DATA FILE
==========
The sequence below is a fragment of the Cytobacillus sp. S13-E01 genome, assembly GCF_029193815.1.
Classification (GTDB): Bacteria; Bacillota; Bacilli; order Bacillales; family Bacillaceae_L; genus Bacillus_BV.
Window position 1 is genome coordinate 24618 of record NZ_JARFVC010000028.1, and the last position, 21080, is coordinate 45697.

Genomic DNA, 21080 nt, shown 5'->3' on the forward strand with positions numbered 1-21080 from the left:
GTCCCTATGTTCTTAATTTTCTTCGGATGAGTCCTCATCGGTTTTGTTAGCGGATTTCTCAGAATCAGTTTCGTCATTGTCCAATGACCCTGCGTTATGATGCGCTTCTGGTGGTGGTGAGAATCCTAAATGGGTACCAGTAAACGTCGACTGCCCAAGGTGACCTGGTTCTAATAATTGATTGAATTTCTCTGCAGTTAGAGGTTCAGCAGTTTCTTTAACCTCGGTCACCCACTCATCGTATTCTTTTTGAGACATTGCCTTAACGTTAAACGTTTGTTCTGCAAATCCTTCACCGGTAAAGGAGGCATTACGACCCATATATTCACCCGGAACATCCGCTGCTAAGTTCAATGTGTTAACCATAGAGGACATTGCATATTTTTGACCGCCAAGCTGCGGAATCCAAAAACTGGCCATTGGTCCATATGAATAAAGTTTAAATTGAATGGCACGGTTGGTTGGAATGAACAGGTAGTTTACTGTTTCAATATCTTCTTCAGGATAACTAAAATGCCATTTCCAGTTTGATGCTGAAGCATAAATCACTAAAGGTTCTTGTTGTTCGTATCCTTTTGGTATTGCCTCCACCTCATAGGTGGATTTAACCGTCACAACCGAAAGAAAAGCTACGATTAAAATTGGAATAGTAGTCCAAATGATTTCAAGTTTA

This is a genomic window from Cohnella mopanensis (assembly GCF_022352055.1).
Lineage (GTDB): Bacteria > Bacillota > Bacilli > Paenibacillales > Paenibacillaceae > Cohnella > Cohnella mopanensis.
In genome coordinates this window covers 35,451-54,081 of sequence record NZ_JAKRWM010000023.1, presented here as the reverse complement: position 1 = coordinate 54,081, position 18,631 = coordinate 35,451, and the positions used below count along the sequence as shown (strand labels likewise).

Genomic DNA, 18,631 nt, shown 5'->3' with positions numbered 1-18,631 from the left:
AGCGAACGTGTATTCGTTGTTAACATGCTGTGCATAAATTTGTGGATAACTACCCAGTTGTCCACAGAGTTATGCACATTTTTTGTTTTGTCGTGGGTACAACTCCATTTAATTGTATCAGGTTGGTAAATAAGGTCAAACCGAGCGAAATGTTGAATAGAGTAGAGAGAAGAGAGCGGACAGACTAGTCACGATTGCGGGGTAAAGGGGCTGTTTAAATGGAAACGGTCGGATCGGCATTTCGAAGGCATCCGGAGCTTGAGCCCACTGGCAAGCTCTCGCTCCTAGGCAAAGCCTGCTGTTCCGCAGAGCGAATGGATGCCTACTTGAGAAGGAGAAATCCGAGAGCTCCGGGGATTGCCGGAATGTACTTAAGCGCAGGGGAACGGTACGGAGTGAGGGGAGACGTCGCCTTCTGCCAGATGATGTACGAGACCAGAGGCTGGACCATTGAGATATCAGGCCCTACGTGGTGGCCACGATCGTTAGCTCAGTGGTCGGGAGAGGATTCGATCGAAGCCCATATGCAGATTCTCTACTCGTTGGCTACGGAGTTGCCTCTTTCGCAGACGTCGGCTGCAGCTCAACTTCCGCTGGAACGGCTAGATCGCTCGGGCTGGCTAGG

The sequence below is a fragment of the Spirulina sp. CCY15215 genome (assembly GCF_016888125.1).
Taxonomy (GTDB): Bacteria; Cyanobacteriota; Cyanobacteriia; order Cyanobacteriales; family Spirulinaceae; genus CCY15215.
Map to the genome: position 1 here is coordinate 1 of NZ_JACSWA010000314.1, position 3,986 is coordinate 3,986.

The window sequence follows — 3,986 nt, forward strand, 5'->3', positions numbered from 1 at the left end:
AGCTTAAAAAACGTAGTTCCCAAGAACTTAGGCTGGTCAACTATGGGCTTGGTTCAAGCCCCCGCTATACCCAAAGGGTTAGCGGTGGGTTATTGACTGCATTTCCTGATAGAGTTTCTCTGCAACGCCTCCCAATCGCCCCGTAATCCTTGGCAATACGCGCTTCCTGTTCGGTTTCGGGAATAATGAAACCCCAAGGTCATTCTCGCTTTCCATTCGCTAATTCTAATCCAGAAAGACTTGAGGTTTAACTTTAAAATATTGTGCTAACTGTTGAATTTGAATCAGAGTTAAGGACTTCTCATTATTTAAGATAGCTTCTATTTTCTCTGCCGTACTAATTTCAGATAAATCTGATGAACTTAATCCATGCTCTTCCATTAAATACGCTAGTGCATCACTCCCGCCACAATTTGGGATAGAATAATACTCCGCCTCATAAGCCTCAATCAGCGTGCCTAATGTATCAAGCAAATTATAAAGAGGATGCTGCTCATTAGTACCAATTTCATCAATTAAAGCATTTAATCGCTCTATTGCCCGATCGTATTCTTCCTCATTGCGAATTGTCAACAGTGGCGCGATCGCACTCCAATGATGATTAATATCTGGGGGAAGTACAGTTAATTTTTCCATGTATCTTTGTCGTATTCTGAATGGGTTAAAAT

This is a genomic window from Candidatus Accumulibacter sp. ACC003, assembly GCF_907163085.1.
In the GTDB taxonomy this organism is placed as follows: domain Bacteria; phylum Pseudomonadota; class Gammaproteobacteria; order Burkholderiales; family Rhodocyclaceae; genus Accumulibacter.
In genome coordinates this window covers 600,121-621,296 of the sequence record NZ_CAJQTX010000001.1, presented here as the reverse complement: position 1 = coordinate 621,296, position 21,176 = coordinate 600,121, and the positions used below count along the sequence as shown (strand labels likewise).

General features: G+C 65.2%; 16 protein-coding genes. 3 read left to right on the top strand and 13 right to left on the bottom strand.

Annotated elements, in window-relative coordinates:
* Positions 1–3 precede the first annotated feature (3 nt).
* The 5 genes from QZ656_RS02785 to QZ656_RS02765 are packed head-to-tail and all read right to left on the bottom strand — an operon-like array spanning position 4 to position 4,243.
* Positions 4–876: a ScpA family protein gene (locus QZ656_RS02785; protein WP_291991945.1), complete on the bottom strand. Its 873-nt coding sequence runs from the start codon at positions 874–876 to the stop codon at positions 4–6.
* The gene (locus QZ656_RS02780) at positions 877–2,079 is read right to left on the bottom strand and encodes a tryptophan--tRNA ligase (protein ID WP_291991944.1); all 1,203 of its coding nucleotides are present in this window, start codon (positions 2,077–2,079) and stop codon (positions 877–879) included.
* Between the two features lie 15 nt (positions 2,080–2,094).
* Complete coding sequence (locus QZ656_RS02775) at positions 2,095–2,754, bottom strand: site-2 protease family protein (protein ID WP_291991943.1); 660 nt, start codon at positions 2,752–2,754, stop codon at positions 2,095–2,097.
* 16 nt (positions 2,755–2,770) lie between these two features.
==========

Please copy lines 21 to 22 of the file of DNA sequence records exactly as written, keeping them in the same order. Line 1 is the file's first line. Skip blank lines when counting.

* Positions 1–3 precede the first annotated feature (3 nt).
* The 5 genes from QZ656_RS02785 to QZ656_RS02765 are packed head-to-tail and all read right to left on the bottom strand — an operon-like array spanning position 4 to position 4,243.